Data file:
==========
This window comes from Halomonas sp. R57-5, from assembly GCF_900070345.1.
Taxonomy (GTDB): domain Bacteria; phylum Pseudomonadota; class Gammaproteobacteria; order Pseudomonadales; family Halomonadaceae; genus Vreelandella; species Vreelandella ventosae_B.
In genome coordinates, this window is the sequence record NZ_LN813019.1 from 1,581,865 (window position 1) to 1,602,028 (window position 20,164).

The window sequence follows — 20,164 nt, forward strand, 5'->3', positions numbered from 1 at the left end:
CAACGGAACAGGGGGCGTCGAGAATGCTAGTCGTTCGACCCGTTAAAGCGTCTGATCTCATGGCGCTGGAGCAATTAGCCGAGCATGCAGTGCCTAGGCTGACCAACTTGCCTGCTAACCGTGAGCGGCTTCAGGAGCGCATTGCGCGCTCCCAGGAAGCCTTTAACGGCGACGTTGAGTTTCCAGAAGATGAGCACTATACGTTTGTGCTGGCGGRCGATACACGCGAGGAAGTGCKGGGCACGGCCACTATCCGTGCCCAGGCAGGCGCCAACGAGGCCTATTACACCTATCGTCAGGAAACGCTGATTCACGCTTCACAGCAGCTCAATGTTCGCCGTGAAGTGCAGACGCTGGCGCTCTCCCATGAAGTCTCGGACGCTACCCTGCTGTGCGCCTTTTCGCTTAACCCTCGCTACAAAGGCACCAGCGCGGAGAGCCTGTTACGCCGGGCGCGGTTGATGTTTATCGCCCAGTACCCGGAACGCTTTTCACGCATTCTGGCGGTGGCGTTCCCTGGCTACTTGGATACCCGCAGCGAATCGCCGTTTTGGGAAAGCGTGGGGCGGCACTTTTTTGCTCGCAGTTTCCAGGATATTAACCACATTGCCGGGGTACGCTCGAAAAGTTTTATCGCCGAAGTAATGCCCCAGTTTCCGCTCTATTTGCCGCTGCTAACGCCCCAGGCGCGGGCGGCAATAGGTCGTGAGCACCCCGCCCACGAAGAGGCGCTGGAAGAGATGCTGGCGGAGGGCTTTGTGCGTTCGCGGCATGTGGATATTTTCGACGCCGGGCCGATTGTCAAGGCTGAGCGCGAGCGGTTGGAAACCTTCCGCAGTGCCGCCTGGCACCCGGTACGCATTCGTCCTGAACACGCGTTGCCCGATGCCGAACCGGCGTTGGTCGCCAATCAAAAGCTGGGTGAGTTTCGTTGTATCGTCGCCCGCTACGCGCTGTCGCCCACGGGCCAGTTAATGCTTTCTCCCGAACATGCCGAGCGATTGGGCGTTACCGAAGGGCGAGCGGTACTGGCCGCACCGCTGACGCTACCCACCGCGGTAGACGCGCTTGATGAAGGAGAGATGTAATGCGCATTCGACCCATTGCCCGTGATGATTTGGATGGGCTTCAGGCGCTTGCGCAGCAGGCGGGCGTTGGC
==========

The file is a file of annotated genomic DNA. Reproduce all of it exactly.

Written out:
This window comes from Halomonas sp. R57-5, from assembly GCF_900070345.1.
Taxonomy (GTDB): domain Bacteria; phylum Pseudomonadota; class Gammaproteobacteria; order Pseudomonadales; family Halomonadaceae; genus Vreelandella; species Vreelandella ventosae_B.
In genome coordinates, this window is the sequence record NZ_LN813019.1 from 1,581,865 (window position 1) to 1,602,028 (window position 20,164).

The window sequence follows — 20,164 nt, forward strand, 5'->3', positions numbered from 1 at the left end:
CAACGGAACAGGGGGCGTCGAGAATGCTAGTCGTTCGACCCGTTAAAGCGTCTGATCTCATGGCGCTGGAGCAATTAGCCGAGCATGCAGTGCCTAGGCTGACCAACTTGCCTGCTAACCGTGAGCGGCTTCAGGAGCGCATTGCGCGCTCCCAGGAAGCCTTTAACGGCGACGTTGAGTTTCCAGAAGATGAGCACTATACGTTTGTGCTGGCGGRCGATACACGCGAGGAAGTGCKGGGCACGGCCACTATCCGTGCCCAGGCAGGCGCCAACGAGGCCTATTACACCTATCGTCAGGAAACGCTGATTCACGCTTCACAGCAGCTCAATGTTCGCCGTGAAGTGCAGACGCTGGCGCTCTCCCATGAAGTCTCGGACGCTACCCTGCTGTGCGCCTTTTCGCTTAACCCTCGCTACAAAGGCACCAGCGCGGAGAGCCTGTTACGCCGGGCGCGGTTGATGTTTATCGCCCAGTACCCGGAACGCTTTTCACGCATTCTGGCGGTGGCGTTCCCTGGCTACTTGGATACCCGCAGCGAATCGCCGTTTTGGGAAAGCGTGGGGCGGCACTTTTTTGCTCGCAGTTTCCAGGATATTAACCACATTGCCGGGGTACGCTCGAAAAGTTTTATCGCCGAAGTAATGCCCCAGTTTCCGCTCTATTTGCCGCTGCTAACGCCCCAGGCGCGGGCGGCAATAGGTCGTGAGCACCCCGCCCACGAAGAGGCGCTGGAAGAGATGCTGGCGGAGGGCTTTGTGCGTTCGCGGCATGTGGATATTTTCGACGCCGGGCCGATTGTCAAGGCTGAGCGCGAGCGGTTGGAAACCTTCCGCAGTGCCGCCTGGCACCCGGTACGCATTCGTCCTGAACACGCGTTGCCCGATGCCGAACCGGCGTTGGTCGCCAATCAAAAGCTGGGTGAGTTTCGTTGTATCGTCGCCCGCTACGCGCTGTCGCCCACGGGCCAGTTAATGCTTTCTCCCGAACATGCCGAGCGATTGGGCGTTACCGAAGGGCGAGCGGTACTGGCCGCACCGCTGACGCTACCCACCGCGGTAGACGCGCTTGATGAAGGAGAGATGTAATGCGCATTCGACCCATTGCCCGTGATGATTTGGATGGGCTTCAGGCGCTTGCGCAGCAGGCGGGCGTTGGC